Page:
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Math Help - Simple but conceptual question

  1. #1
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    Simple but conceptual question

    So I may just be rusty on my algebra, but I'm covering differential equations at a basic level right now and I've seen this pop up a few times and I'd love to know the proof behind why.

    I'll see either 10-x=e^{-kt-c1} become x=10-Ce^{-kt} or say y+4=e^{\frac{-x^2}{2}+C1} become y+4=Ce^{\frac{-x^2}{2}}

    I just don't quite see how they're pulling that C down and in front of the exponential function...can anyone offer a proof or other explanation as to why? Thanks!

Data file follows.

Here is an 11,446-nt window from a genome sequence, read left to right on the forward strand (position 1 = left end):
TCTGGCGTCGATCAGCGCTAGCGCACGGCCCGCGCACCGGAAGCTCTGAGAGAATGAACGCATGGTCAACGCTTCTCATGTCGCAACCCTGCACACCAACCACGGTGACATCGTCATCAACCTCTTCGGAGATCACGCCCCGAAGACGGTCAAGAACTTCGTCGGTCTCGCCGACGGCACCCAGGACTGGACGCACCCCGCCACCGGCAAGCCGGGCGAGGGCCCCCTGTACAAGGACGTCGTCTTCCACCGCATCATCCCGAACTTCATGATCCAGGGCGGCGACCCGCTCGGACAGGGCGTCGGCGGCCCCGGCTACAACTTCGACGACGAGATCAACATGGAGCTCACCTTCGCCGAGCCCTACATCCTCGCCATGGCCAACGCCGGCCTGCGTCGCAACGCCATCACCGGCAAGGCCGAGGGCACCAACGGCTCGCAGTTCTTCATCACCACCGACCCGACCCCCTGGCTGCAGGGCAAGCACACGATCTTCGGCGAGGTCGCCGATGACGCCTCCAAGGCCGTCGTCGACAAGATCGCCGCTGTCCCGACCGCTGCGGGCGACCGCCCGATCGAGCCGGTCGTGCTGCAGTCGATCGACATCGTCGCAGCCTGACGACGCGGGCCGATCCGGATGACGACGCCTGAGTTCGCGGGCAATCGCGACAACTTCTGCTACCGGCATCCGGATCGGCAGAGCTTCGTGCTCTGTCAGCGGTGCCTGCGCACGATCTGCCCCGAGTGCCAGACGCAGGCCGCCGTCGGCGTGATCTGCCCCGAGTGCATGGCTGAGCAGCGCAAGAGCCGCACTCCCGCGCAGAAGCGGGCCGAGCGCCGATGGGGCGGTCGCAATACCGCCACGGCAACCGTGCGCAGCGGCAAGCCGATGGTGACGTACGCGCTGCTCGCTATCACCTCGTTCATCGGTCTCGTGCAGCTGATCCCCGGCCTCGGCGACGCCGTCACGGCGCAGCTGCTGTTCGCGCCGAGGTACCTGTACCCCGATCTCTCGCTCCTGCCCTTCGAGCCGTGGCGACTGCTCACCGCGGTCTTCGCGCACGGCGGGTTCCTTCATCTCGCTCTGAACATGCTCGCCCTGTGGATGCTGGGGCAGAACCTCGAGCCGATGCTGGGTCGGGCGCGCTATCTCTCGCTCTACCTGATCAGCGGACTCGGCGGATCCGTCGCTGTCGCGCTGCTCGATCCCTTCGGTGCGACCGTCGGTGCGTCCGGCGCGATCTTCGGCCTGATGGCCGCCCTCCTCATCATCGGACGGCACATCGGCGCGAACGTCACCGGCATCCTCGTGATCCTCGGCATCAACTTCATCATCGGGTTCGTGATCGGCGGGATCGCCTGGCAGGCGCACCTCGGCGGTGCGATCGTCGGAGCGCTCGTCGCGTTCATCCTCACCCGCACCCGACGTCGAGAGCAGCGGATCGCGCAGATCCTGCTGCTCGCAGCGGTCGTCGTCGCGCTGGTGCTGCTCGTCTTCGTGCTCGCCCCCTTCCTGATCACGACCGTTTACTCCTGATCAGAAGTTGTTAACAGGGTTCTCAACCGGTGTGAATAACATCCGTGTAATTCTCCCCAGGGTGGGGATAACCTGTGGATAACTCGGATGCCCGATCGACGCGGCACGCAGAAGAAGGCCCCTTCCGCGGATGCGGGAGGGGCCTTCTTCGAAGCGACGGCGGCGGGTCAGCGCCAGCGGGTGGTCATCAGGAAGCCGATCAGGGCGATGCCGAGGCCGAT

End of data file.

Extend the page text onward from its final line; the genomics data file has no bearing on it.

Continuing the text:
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  2. #2
    Super Member Aryth's Avatar
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    In the equations you're giving, they are using little c's... The big C stands for:

     C = \pm e^{c_1}

    Or e to the power of some constant... Since that does not change it's constancy, it's valid.

    In most basic differential equations, the C becomes the initial value anyway.

    For example:

    10 - x = e^{-kt - c_1}

    10 - x = e^{-kt}e^{-c_1}

    C = e^{-c_1}

    10 - x = Ce^{-kt}

    10 - Ce^{-kt} = x
    Last edited by Aryth; April 18th 2008 at 11:17 PM.
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